What the Stars did, or in some cases, didn’t do, in a 7-2 loss Sunday in Game 3 led to a number of questions being asked about what would happen next in Game 4.
For example, how would they recover from their largest defeat of this current postseason campaign? Would star defenseman Miro Heiskanen play and, if so, how would he perform in Game 4? Would the Stars find secondary scoring? And would Game 4 send the Stars a step closer to elimination or would it help them draw level in order to keep their Western Conference Finals chances alive?
Heiskanen’s status was in question after Game 3 when he took a shot to his left cheek and didn’t return. He was initially listed as a game-time decision only to mark his return by finishing with an assist and a game-high 31:02 in ice time.
“He makes it look so easy out there,” Stars rookie defenseman Thomas Harley said. “I’ll be on the bench, and he’ll do something like, ‘Holy crap. How’d he do that?’ He’s the safety blanket, he’s just about everything for us back there.”
Heiskanen, who did not speak at morning skate, spoke after the game for the first time since his injury in Game 3. The 23-year-old had a cut that was about two inches in length that was held together by stiches. Heiskanen, who wore a cage, said his left cheek was a little swollen, but he still felt fine logging more than a half hour in ice time.
“It didn’t bother me, I felt pretty good there,” Heiskanen said of his ice time. “It doesn’t matter. It felt pretty normal. It’s always a nice thing to get minutes up and get it going again.”
As far as what the Stars did, overall, in Game 4 to make up for what happened in Game 3? That started with their start.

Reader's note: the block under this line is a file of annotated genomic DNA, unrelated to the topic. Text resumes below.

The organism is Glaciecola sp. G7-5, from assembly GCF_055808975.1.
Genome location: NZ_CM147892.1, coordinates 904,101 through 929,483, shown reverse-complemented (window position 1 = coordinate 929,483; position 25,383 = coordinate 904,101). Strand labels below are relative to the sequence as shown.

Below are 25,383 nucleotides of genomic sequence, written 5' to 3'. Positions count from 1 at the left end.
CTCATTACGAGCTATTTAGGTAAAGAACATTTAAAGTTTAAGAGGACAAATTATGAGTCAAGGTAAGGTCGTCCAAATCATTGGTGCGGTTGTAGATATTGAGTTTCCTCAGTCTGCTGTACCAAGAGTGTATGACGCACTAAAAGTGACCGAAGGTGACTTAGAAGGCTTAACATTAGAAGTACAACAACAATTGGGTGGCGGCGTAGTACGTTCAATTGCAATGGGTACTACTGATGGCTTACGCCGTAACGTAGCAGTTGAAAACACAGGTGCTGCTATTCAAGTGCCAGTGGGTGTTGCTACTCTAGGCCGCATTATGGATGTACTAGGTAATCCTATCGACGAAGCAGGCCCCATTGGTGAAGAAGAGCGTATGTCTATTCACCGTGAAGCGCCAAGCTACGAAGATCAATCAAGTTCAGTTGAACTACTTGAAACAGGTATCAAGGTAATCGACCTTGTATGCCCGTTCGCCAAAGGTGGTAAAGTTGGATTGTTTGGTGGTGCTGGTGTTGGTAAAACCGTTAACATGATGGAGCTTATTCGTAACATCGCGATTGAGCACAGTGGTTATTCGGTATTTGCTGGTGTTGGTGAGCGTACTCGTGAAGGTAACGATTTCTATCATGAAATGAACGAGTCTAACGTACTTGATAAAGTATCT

Even before Stars captain Jamie Benn scored late in the first, the Stars used the entirety of the opening frame to build toward that moment. They worked to find ways that saw them either consistently create scoring chances or at least be in a position to have them. It’s why they finished the period with 11 shots while limiting the Kraken to just five with Benn giving them a 1-0 lead.
One of the reasons behind why the Stars lost Game 3 was how the Kraken parlayed their depth into scoring four unanswered second-period goals before taking a 5-1 lead into the third period.
One of the reasons behind why the Stars won Game 4 was how they parlayed their depth into scoring three straight goals for a run of four unanswered goals before they took a 5-1 lead into the third period.
Harley scored his first playoff goal to give the Stars a 2-0 lead before goals from Max Domi and Joe Pavelski pushed the lead to 4-0. And even though Kraken forward Jaden Schwartz scored to trim the lead to 4-1, Roope Hintz scored his sixth goal of the postseason to give the Stars a four-goal edge going into the third.
Then there’s how the Stars scored those goals. Harley’s shot came from about 28 feet with Domi, Pavelski and Hintz scoring goals that were within 16 feet of the net, according to IcyData.
“I think out of the gates, we had everyone going and that’s what it takes to win in the playoffs and beat good teams,” said Domi, whose second goal was an empty netter. “Seattle is a great team over there. They work hard, they got a lot of depth, and we needed a little more from everyone and I think we got that tonight.”
Getting those six goals from five different players goes back to a point Benn made after Game 3 in that the Stars needed more contributions. Benn even went as far as saying he was “probably one of our worst players.”
Pavelski scored all four goals in Game 1, and he scored again in Game 2. But the Stars also got goals from three different scorers to the series. They only had two scorers in Game 3 but that set the stage for Game 4 to be their most complete scoring effort of the second round.
“We were better everywhere than we were the game before,” Stars coach Pete DeBoer said. “That was the goal and when we’re playing well, that’s what we look like. We’re not giving up much, we’re putting pressure on the other team. We fixed a lot of things from the previous game and now we got to replicate that in Game 5.”
‘We were better everywhere’: Stars bounce back, even series